The combat is fast and fun, while offering enough of a challenge that you have to use your tools and your environment deliberately, even at lower difficulties. Several of the late-game battles are a bit of a slog, and the final encounter is particularly underwhelming (such that its finality is only obvious in retrospect). Like BioShock Infinite’s final fight, it’s an open arena battle against waves of big enemies atop an airship that’s more of a grind than it should be.
There are also a few mechanical hiccups —picking up items or chopping open crates feels a bit fiddly, and low-lying environmental features may trip you up. For the most part, though, the action is smooth, engaging, and satisfying, as you would hope from a shooter of its pedigree.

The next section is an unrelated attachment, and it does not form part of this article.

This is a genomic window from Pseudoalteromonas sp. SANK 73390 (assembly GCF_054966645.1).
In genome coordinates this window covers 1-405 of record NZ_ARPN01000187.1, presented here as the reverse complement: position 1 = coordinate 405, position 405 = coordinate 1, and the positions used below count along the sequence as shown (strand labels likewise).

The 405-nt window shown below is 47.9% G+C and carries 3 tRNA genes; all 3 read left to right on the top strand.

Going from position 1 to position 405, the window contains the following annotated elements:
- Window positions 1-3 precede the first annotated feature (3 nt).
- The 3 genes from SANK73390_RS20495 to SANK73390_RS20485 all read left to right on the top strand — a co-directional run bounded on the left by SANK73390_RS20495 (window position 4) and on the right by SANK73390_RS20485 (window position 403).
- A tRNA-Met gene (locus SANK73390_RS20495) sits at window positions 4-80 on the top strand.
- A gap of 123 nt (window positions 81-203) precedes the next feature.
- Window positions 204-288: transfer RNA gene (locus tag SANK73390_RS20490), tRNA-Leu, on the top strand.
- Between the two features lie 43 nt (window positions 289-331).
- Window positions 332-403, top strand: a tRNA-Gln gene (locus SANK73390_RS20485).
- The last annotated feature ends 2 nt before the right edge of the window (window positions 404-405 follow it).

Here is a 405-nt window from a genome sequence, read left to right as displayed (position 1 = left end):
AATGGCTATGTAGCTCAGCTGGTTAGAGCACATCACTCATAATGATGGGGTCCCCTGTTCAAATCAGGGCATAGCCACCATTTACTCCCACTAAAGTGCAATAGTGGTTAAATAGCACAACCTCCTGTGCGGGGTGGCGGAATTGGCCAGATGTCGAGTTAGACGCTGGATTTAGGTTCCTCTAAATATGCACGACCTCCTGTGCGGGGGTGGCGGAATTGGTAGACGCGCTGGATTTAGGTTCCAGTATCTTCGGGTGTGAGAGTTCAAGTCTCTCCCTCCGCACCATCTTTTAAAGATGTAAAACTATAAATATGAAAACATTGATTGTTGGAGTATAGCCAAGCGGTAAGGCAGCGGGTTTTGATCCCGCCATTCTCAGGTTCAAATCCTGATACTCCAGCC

Shooter with a heart of gold
Like BioShock Infinite, Wolfenstein II aspires to elevate the form to be more than just a glorified murder sim, but also a character-driven cinematic experience with something to say. It’s still an astounding feat that they’ve taken B. J. Blazkovicz, the original generic white shooter bro, and made him feel specific and human. The New Colossus delves further into his backstory, finally making canon the original designers’ intent that he is Jewish. He also meditates heavily on his own mortality in monologue throughout the game, which is an uncommonly appropriate theme for the genre.